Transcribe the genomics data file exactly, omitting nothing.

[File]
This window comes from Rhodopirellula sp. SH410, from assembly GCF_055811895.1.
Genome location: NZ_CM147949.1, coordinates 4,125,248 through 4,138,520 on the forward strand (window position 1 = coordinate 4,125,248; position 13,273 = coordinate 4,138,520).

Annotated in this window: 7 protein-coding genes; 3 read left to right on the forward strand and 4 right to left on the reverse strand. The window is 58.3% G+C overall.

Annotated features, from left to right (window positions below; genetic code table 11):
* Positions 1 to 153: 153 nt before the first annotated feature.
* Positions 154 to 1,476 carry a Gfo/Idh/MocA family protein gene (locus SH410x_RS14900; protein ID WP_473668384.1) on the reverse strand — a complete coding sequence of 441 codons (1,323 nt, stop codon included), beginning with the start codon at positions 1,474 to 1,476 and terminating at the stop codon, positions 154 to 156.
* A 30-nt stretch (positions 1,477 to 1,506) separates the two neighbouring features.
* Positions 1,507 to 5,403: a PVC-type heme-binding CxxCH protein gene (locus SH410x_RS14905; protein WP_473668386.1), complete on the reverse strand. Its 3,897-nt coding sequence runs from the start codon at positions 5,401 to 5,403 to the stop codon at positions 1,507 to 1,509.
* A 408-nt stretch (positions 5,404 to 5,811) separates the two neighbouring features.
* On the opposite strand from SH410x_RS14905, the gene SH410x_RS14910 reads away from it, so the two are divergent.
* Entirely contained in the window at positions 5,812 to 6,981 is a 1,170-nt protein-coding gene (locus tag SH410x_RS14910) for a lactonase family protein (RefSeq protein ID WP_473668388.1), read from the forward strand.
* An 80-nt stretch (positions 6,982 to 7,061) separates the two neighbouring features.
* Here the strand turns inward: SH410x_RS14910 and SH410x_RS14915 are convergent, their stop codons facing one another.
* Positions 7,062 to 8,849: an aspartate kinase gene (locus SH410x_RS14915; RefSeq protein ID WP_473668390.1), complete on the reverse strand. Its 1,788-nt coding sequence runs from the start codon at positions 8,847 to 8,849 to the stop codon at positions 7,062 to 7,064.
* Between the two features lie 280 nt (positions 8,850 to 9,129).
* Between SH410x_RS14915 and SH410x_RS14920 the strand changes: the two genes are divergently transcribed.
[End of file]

This window comes from Rhodopirellula sp. SH410, from assembly GCF_055811895.1.
Genome location: NZ_CM147949.1, coordinates 4,125,248 through 4,138,520 on the forward strand (window position 1 = coordinate 4,125,248; position 13,273 = coordinate 4,138,520).

Annotated in this window: 7 protein-coding genes; 3 read left to right on the forward strand and 4 right to left on the reverse strand. The window is 58.3% G+C overall.

Annotated features, from left to right (window positions below; genetic code table 11):
* Positions 1 to 153: 153 nt before the first annotated feature.
* Positions 154 to 1,476 carry a Gfo/Idh/MocA family protein gene (locus SH410x_RS14900; protein ID WP_473668384.1) on the reverse strand — a complete coding sequence of 441 codons (1,323 nt, stop codon included), beginning with the start codon at positions 1,474 to 1,476 and terminating at the stop codon, positions 154 to 156.
* A 30-nt stretch (positions 1,477 to 1,506) separates the two neighbouring features.
* Positions 1,507 to 5,403: a PVC-type heme-binding CxxCH protein gene (locus SH410x_RS14905; protein WP_473668386.1), complete on the reverse strand. Its 3,897-nt coding sequence runs from the start codon at positions 5,401 to 5,403 to the stop codon at positions 1,507 to 1,509.
* A 408-nt stretch (positions 5,404 to 5,811) separates the two neighbouring features.
* On the opposite strand from SH410x_RS14905, the gene SH410x_RS14910 reads away from it, so the two are divergent.
* Entirely contained in the window at positions 5,812 to 6,981 is a 1,170-nt protein-coding gene (locus tag SH410x_RS14910) for a lactonase family protein (RefSeq protein ID WP_473668388.1), read from the forward strand.
* An 80-nt stretch (positions 6,982 to 7,061) separates the two neighbouring features.
* Here the strand turns inward: SH410x_RS14910 and SH410x_RS14915 are convergent, their stop codons facing one another.
* Positions 7,062 to 8,849: an aspartate kinase gene (locus SH410x_RS14915; RefSeq protein ID WP_473668390.1), complete on the reverse strand. Its 1,788-nt coding sequence runs from the start codon at positions 8,847 to 8,849 to the stop codon at positions 7,062 to 7,064.
* Between the two features lie 280 nt (positions 8,850 to 9,129).
* Between SH410x_RS14915 and SH410x_RS14920 the strand changes: the two genes are divergently transcribed.